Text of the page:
A team of archaeologists found tools and other objects in Algeria, disproving previous theories about humanity’s birthplace.
Rabat – An international team of archaeologist found “stone tools and cut animal bones” that indicate the earliest pre-humans could have originated there.
The artifacts were found in the Ain Boucherit excavation site near Setif, a town 300 kilometers east of Algiers. Scientists found two distinct groups of artifacts from the site: one group dates back to about 1.9 million years ago, and the other group can be traced to 2.4 million years ago, according to Science News.
The experts analyzing the artifacts believe the area was a prehistoric spot that hunters used to butcher the meat from their kills.
The archaeologists found several “Oldowans,” prehistoric knife-like rocks academics previously thought only existed in East Africa. They also found several cut bones that belonged to the prehistoric ancestors of the modern elephant, crocodile, hippopotamus, and horse.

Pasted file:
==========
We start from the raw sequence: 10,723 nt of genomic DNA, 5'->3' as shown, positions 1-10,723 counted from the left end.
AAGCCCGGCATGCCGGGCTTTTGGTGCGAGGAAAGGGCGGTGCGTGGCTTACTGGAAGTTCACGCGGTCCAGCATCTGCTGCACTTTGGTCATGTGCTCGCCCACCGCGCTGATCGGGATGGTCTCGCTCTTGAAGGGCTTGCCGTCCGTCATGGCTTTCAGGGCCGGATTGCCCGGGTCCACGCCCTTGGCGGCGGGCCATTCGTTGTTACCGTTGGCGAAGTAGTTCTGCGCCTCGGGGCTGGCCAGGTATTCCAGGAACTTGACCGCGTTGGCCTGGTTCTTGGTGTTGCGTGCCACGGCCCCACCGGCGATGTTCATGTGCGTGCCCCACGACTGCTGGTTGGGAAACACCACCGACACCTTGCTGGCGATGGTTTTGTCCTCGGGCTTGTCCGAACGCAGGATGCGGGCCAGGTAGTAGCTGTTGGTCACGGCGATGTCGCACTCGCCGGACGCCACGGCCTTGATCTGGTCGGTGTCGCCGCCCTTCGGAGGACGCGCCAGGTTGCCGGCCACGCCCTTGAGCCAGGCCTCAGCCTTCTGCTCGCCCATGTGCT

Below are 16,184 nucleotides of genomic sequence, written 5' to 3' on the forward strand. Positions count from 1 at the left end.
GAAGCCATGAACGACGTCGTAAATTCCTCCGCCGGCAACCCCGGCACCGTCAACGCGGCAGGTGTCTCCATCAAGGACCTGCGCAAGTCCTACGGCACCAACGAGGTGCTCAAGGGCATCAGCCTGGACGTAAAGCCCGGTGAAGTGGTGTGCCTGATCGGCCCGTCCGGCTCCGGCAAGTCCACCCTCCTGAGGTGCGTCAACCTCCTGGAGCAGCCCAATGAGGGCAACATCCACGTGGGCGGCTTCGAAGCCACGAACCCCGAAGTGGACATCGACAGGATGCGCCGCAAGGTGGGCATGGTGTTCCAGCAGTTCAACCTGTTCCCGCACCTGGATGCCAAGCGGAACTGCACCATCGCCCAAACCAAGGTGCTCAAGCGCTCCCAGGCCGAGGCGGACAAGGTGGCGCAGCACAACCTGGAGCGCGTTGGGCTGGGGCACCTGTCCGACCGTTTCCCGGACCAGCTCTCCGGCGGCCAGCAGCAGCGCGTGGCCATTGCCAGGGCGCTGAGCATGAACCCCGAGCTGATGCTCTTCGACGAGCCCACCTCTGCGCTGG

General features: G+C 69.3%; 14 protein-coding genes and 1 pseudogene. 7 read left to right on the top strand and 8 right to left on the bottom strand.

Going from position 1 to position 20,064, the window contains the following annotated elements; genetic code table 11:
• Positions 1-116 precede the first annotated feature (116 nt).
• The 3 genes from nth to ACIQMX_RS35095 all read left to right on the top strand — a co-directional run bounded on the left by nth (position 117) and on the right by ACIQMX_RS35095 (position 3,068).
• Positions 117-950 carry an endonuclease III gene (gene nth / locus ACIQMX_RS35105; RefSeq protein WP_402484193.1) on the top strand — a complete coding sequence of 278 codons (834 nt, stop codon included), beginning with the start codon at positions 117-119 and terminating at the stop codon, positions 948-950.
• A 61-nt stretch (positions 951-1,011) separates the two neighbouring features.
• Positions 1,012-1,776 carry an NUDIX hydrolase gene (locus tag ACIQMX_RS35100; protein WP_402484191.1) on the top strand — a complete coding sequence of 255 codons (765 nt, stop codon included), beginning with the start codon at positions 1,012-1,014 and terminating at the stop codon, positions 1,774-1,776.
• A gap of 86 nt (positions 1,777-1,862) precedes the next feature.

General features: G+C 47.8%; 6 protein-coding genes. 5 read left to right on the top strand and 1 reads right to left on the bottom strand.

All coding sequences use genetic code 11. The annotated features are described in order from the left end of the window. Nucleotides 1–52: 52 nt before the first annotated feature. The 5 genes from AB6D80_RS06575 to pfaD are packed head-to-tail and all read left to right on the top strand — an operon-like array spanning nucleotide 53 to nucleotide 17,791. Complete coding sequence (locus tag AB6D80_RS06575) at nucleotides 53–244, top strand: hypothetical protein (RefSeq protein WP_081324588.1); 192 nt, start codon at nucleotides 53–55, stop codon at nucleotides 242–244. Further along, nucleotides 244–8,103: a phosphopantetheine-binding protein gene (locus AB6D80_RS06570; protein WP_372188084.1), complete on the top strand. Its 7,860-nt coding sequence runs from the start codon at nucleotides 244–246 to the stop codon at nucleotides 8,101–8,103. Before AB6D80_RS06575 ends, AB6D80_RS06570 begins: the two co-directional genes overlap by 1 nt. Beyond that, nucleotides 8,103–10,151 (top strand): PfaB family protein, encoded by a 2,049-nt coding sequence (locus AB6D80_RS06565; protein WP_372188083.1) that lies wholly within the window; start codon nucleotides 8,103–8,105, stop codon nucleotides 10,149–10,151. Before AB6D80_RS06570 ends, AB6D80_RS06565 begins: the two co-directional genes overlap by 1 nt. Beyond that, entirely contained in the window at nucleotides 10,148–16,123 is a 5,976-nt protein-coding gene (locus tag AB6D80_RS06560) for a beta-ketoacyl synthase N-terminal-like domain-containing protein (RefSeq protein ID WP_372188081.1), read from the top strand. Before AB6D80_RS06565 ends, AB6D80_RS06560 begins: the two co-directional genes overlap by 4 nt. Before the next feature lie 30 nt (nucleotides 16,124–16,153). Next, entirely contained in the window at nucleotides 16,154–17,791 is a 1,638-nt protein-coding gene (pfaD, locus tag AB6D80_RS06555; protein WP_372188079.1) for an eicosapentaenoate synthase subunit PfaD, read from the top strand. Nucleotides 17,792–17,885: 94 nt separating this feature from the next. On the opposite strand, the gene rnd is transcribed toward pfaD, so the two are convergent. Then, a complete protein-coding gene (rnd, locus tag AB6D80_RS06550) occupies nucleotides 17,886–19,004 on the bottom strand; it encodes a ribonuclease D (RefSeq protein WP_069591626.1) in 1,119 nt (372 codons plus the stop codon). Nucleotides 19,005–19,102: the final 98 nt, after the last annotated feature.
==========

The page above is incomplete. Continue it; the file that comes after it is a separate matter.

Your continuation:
The Setif team was led by Dr. Mohamed Sahnouni, an Algerian-American archaeologist for the Stone Age Institute at Indiana University.
According to Dr. Sahnouni’s team, their work “show[s] that the North African savanna corridor and the East African one were [once] connected,” and offer a chance for scientists to reexamine earlier findings.
Currently, the oldest found archaeological piece is a 3.3 million year old tool located in Kenya, according to BBC. But earlier this year, scientists also found both the oldest bone knife, as well as the oldest nuclear DNA in Africa, in Morocco. Scientists also discovered a small site in Saudi Arabia that is one of the oldest in the world. This proves that Arabia and North Africa had a much more important role in the development of early pre-human hominids than scientists and historians previously thought.